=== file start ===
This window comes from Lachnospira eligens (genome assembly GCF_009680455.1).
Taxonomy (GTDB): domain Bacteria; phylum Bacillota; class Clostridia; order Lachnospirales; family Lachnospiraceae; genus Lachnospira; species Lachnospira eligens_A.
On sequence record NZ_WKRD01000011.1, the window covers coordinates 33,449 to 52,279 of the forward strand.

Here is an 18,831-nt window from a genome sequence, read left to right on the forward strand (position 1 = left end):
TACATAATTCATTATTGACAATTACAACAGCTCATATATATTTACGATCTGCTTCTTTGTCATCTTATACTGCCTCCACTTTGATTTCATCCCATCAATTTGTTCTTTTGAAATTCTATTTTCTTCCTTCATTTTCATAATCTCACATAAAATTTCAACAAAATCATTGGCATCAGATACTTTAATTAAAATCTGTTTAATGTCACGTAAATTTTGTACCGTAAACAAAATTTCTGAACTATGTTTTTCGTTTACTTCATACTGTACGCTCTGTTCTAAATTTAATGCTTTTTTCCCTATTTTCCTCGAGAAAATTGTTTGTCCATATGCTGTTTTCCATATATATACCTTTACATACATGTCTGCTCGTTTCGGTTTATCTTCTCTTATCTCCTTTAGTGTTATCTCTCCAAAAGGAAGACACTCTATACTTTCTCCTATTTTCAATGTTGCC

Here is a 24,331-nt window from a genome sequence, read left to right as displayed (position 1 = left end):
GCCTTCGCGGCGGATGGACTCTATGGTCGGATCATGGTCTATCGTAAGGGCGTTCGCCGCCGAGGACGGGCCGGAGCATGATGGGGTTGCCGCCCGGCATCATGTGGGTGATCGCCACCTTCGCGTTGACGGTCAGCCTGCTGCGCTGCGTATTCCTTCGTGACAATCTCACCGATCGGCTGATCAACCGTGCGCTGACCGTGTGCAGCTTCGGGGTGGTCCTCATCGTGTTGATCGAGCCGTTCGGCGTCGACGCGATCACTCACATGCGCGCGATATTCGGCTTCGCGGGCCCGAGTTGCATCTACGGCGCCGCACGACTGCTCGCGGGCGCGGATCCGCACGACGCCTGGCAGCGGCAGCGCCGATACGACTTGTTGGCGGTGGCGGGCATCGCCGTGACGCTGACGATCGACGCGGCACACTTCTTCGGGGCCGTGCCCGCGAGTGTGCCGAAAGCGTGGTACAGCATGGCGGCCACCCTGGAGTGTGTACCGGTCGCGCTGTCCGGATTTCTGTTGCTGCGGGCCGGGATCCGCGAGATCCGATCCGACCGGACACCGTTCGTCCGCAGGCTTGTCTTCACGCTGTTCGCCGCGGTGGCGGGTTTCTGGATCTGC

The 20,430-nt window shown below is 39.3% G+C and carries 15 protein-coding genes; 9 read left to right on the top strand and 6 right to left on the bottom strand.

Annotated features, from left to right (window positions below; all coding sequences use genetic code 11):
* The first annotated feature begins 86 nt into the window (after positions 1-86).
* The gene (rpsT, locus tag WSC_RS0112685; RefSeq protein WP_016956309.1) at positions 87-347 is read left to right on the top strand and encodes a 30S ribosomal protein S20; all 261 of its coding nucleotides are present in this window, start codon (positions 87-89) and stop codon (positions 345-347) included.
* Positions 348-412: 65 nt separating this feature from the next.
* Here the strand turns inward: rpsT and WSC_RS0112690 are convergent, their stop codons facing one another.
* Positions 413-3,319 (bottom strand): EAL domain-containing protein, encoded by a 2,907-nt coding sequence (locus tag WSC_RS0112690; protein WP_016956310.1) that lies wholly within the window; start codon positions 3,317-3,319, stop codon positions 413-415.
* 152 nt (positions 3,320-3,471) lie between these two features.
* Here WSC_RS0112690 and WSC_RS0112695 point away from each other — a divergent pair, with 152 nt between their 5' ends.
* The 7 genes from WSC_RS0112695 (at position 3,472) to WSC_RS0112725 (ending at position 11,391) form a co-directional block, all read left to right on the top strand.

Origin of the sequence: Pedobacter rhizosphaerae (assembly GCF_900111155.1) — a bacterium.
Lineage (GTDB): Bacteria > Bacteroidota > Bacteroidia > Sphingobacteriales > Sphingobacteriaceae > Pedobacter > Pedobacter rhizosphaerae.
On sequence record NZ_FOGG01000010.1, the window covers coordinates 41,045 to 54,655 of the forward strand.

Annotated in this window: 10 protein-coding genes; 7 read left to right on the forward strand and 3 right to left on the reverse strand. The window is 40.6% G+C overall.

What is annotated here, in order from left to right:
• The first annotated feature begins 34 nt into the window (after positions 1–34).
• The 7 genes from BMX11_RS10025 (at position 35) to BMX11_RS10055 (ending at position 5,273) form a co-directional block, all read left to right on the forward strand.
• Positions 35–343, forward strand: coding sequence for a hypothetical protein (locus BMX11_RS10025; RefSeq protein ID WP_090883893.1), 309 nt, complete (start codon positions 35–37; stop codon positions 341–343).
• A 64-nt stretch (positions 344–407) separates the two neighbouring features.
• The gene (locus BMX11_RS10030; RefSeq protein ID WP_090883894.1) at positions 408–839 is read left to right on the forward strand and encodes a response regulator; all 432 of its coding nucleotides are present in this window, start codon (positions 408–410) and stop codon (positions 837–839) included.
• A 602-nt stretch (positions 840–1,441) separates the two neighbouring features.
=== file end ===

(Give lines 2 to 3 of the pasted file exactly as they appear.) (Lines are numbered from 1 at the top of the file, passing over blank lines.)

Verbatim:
Taxonomy (GTDB): domain Bacteria; phylum Bacillota; class Clostridia; order Lachnospirales; family Lachnospiraceae; genus Lachnospira; species Lachnospira eligens_A.
On sequence record NZ_WKRD01000011.1, the window covers coordinates 33,449 to 52,279 of the forward strand.